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**Wave mechanics** may refer to:

- the mechanics of waves
- the
*wave equation*in quantum physics, see Schrödinger equation

In physics, mathematics, and related fields, a **wave** is a disturbance of a field in which a physical attribute oscillates repeatedly at each point or propagates from each point to neighboring points, or seems to move through space.

The **Schrödinger equation** is a linear partial differential equation that describes the wave function or state function of a quantum-mechanical system. It is a key result in quantum mechanics, and its discovery was a significant landmark in the development of the subject. The equation is named after Erwin Schrödinger, who derived the equation in 1925, and published it in 1926, forming the basis for the work that resulted in his Nobel Prize in Physics in 1933.

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**Quantum mechanics**, including quantum field theory, is a fundamental theory in physics which describes nature at the smallest scales of energy levels of atoms and subatomic particles.

In particle physics, the **Dirac equation** is a relativistic wave equation derived by British physicist Paul Dirac in 1928. In its free form, or including electromagnetic interactions, it describes all spin-1/2 massive particles such as electrons and quarks for which parity is a symmetry. It is consistent with both the principles of quantum mechanics and the theory of special relativity, and was the first theory to account fully for special relativity in the context of quantum mechanics. It was validated by accounting for the fine details of the hydrogen spectrum in a completely rigorous way.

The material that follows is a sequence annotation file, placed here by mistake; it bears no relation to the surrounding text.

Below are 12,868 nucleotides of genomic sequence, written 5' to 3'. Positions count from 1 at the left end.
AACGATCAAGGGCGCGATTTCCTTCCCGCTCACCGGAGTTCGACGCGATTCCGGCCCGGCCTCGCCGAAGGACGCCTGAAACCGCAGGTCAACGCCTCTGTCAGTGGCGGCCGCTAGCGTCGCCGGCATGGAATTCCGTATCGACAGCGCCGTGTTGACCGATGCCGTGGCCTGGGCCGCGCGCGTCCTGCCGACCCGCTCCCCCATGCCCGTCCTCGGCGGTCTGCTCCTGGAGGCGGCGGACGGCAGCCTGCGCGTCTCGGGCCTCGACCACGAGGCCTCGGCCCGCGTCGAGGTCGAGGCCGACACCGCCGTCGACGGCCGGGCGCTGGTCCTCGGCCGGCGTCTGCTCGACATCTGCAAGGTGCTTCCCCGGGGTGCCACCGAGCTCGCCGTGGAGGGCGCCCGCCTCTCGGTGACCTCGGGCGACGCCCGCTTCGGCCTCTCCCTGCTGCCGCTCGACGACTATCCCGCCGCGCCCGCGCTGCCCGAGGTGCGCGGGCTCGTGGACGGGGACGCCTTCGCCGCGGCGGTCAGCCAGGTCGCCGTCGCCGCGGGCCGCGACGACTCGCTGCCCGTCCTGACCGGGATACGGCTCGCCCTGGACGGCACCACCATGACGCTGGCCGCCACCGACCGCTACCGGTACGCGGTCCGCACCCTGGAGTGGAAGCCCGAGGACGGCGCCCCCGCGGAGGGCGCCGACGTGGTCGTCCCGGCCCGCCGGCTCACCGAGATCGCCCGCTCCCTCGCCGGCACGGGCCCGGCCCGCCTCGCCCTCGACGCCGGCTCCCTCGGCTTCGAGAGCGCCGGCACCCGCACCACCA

The **de Broglie–Bohm theory**, also known as the **pilot wave theory**, **Bohmian mechanics**, **Bohm's interpretation**, and the **causal interpretation**, is an interpretation of quantum mechanics. In addition to a wavefunction on the space of all possible configurations, it also postulates an actual configuration that exists even when unobserved. The evolution over time of the configuration is defined by the wave function by a guiding equation. The evolution of the wave function over time is given by the Schrödinger equation. The theory is named after Louis de Broglie (1892–1987) and David Bohm (1917–1992).

In quantum mechanics, **wave function collapse** is said to occur when a wave function—initially in a superposition of several eigenstates—appears to reduce to a single eigenstate due to interaction with the external world; this is called an "observation". It is the essence of measurement in quantum mechanics and connects the wave function with classical observables like position and momentum. Collapse is one of two processes by which quantum systems evolve in time; the other is continuous evolution via the Schrödinger equation. However, in this role, collapse is merely a black box for thermodynamically irreversible interaction with a classical environment. Calculations of quantum decoherence predict *apparent* wave function collapse when a superposition forms between the quantum system's states and the environment's states. Significantly, the combined wave function of the system and environment continue to obey the Schrödinger equation.

A **wave function** in quantum physics is a mathematical description of the quantum state of an isolated quantum system. The wave function is a complex-valued probability amplitude, and the probabilities for the possible results of measurements made on the system can be derived from it. The most common symbols for a wave function are the Greek letters *ψ* or Ψ.

The **Klein–Gordon equation** is a relativistic wave equation, related to the Schrödinger equation. It is second order in space and time and manifestly Lorentz covariant. It is a quantized version of the relativistic energy–momentum relation. Its solutions include a quantum scalar or pseudoscalar field, a field whose quanta are spinless particles. Its theoretical relevance is similar to that of the Dirac equation. Electromagnetic interactions can be incorporated, forming the topic of scalar electrodynamics, but because common spinless particles like the pi mesons are unstable and also experience the strong interaction, the practical utility is limited.

**Matter waves** are a central part of the theory of quantum mechanics, being an example of wave–particle duality. All matter can exhibit wave-like behavior. For example, a beam of electrons can be diffracted just like a beam of light or a water wave. The concept that matter behaves like a wave was proposed by Louis de Broglie in 1924. It is also referred to as the *de Broglie hypothesis*. Matter waves are referred to as *de Broglie waves*.